Zilker Brewing Co. has partnered with local chefs and forager Rachael Young of Wild Eats Austin to bring you a uniquely Austin event featuring local chefs and special beers made with foraged ingredients.
Forager Fest takes place at Zilker Brewing Company this Saturday from noon to 4pm and will showcase locally grown ingredients from Yard to Market Co-op, handmade small batch products from Benjamin Soap Co. and small farm-to-table bites from our own Kyle Burns of Hot Mess.
Last week Pink Boots Society of Austin partnered with Rachael Hackathorn of Zilker Brewing Company and Rachael Young of Wild Eats Austin to learn the basics of foraging and forage for beer ingredients. I sat down with both Rachaels to learn more about foraging and this Saturday’s event.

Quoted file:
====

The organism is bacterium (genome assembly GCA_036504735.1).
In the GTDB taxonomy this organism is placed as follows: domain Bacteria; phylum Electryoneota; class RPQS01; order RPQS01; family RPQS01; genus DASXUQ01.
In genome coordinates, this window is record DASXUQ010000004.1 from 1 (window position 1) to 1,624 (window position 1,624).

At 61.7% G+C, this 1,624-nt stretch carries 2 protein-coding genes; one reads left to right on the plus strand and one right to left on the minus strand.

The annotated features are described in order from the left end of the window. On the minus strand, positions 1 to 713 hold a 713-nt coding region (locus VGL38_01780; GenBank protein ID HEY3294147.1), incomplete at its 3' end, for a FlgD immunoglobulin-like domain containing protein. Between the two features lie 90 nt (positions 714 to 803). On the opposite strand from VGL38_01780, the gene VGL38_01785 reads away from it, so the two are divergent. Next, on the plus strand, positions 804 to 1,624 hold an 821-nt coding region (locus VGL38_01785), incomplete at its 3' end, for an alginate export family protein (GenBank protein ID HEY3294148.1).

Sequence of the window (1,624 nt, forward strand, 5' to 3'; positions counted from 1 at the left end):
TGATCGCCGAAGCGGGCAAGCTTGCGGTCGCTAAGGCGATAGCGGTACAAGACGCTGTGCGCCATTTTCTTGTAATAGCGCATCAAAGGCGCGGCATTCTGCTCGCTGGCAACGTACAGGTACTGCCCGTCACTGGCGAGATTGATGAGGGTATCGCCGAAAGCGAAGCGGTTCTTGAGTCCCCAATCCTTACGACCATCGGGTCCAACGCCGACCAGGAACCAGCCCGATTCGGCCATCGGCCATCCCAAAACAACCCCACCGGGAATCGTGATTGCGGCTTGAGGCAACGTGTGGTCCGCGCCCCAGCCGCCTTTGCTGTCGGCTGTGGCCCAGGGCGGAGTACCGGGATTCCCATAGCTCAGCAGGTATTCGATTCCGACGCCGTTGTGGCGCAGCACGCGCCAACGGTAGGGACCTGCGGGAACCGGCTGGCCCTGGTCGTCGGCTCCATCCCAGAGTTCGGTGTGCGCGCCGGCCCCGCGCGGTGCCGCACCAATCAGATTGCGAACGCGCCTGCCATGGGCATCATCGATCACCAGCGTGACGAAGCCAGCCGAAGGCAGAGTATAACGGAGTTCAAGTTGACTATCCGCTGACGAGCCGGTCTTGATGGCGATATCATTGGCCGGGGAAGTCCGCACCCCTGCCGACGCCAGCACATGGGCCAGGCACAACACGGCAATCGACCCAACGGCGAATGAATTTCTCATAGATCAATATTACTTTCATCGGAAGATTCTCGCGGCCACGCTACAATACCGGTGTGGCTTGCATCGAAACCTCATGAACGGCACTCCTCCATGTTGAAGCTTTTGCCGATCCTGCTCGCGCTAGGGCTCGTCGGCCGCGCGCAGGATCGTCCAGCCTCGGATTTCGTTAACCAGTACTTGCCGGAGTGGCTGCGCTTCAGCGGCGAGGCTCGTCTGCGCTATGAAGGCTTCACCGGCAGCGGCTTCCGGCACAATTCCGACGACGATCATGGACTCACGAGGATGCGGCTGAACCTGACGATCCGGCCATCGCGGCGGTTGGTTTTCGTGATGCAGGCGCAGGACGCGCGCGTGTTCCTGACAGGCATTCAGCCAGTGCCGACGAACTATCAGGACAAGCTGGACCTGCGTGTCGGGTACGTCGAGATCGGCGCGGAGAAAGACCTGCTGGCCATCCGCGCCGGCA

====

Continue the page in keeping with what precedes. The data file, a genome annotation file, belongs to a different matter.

What does it mean to forage and how did you get started?
Rachael Young: Foraging is often a word that defines the practice focused on gathering or taking or harvesting. For me, foraging is deeper and is a gratitude practice. It has less to do with what I take and more to do with what I find. It’s listening. It’s building relationships. It’s a vibrational conversation with the wilderness. It’s asking for the plants’ help in making medicine and food, thinking of my loved ones, in a state of connection to the Divine, overwhelmed with gratitude for what reveals itself. I am a woodswoman. both a gentle huntress and an ally to the wilderness. I’m constantly redefining what foraging means to me, but that’s where I’m at right now.